Thursday, June 26, 2008

Sts. Peter and Paul

Saints Peter and Paul
Feast: June 29

This day has been consecrated for us by the martyrdom of the blessed apostles Peter and Paul. It is not some obscure martyrs we are talking about. "Their sound has gone out into all the earth, and their words to the ends of the world" (Ps. 19). These martyrs had seen what they proclaimed, they pursued justice by confessing the truth, by dying for the truth.

The blessed Peter, the first of the Apostles, the ardent lover of Christ, who was found worthy to hear, "And I say to you, that you are Peter" (Mat 16:13-20). He himself, you see, had just said, "You are the Christ, the Son of the living God." Christ said to him, "And I say to you that you are Peter, and upon this rock I will build my Church." Upon this rock I will build the faith you have just confessed. Upon your words, "You are the Christ, the Son of the living God," I will build my Church; because you are Peter. Peter comes from petra, meaning a rock. Peter, “Rocky”, from “rock”; not “rock” from “Rocky”. Peter comes from the word for a rock in exactly the same way as the name Christian comes from Christ.

Before his passion the Lord Jesus, as you know, chose those disciples of his whom he called apostles. Among these it was only Peter who almost everywhere was given the privilege of representing the whole Church. It was in the person of the whole Church, which he alone represented, that he was privileged to hear, "To you will I give the keys of the kingdom of heaven." After all, it is not just one man that received these keys, but the Church in its unity. So this is the reason for Peter’s acknowledged pre-eminence, that he stood for the Church’s universality and unity, when he was told, "To you I am entrusting," what has in fact been entrusted to all. To show you that it is the Church which has received the keys of the kingdom of heaven, listen to what the Lord says in another place to all his apostles: "Receive the Holy Spirit; and immediately afterwards, Whose sins you forgive, they will be forgiven them; whose sins you retain, they will be retained" (Jn 20:22-23).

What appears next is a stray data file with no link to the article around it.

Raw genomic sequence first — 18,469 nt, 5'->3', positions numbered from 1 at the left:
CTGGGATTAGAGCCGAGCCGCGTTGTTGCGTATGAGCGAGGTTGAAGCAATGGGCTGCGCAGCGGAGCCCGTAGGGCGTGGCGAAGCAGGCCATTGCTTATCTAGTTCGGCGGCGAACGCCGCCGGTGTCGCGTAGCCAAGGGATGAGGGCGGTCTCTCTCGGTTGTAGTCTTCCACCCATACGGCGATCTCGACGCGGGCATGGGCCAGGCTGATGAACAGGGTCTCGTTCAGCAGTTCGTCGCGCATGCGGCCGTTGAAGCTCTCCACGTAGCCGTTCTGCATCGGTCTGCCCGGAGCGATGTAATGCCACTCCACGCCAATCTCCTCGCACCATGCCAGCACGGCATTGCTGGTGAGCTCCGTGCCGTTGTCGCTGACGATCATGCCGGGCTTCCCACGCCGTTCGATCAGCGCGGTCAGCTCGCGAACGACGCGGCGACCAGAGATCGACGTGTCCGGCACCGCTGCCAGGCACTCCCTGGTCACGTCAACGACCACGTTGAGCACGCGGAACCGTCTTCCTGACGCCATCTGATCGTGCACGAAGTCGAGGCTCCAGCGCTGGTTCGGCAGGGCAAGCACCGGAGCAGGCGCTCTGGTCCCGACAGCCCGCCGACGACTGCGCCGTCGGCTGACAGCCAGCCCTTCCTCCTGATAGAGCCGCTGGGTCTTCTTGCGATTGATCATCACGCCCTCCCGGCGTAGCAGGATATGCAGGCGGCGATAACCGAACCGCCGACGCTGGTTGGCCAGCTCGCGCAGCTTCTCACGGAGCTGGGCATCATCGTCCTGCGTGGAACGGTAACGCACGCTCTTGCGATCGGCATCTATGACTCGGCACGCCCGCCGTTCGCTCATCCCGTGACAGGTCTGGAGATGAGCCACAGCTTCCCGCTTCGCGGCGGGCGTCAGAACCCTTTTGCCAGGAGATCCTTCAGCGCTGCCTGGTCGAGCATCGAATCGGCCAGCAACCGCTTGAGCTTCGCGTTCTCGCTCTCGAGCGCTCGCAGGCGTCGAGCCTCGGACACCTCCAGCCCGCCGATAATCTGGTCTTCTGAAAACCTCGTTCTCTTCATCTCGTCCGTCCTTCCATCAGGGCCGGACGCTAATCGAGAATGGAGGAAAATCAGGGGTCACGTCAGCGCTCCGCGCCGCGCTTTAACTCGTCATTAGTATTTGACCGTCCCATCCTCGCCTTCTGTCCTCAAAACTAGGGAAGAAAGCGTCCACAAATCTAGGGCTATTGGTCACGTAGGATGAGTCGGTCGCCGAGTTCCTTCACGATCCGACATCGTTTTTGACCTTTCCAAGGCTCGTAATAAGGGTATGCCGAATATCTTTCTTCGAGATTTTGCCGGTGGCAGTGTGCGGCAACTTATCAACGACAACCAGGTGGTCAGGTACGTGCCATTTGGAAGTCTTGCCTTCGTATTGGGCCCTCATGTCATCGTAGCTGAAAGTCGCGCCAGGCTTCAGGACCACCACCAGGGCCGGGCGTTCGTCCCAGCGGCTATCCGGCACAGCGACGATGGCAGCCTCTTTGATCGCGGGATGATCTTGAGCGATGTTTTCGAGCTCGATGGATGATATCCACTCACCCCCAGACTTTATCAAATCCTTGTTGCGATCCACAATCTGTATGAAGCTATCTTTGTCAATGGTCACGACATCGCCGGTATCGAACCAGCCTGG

Quite rightly, too, did the Lord after his resurrection entrust his sheep to Peter to be fed (Jn. 21: 15-19). It is not, you see, that he alone among the disciples was fit to feed the Lord’s sheep; but when Christ speaks to one man, unity is being commended to us. And he first speaks to Peter, because Peter is the first among the apostles. Do not be sad, Apostle. Answer once, answer again, answer a third time. Let confession conquer three times with love, because self-assurance was conquered three times by fear. What you had bound three times must be loosed three times. Loose through love what you had bound through fear. And for all that, the Lord once, and again, and a third time, entrusted his sheep to Peter.